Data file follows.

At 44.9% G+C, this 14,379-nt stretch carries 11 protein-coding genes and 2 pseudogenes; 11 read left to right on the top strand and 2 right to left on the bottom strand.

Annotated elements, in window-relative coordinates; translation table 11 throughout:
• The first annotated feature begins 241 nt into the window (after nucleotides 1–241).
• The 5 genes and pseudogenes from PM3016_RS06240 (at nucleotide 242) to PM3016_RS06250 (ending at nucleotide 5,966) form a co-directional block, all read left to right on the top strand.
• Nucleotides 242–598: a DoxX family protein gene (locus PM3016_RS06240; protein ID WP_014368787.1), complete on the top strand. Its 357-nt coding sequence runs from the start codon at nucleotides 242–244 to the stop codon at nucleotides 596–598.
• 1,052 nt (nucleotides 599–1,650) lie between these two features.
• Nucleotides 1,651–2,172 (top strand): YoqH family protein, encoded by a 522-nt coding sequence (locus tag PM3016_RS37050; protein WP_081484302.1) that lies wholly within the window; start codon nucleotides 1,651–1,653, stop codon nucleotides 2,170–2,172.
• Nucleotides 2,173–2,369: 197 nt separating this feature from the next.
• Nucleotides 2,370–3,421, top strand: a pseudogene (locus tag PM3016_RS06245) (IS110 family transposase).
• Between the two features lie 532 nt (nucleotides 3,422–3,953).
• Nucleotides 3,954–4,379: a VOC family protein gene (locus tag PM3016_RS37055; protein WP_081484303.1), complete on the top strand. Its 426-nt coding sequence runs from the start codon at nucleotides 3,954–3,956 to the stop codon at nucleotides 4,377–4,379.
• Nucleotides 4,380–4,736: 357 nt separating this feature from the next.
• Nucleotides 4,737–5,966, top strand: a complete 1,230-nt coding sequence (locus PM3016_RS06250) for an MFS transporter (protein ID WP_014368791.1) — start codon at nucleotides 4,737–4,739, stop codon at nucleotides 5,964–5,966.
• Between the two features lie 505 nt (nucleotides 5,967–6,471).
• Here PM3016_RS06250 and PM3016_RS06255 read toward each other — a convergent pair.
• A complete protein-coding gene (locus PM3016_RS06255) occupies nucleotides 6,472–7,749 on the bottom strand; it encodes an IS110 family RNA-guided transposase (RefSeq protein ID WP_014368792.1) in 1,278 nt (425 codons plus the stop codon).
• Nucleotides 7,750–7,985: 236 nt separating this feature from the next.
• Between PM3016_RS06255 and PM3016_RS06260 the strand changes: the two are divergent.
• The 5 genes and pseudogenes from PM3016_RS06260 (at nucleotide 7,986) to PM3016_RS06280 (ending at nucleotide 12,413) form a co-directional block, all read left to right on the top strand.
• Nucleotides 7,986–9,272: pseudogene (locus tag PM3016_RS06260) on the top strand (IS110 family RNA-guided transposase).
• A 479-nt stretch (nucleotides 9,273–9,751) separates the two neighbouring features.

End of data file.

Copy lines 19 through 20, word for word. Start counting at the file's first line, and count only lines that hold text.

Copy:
• The 5 genes and pseudogenes from PM3016_RS06260 (at nucleotide 7,986) to PM3016_RS06280 (ending at nucleotide 12,413) form a co-directional block, all read left to right on the top strand.
• Nucleotides 7,986–9,272: pseudogene (locus tag PM3016_RS06260) on the top strand (IS110 family RNA-guided transposase).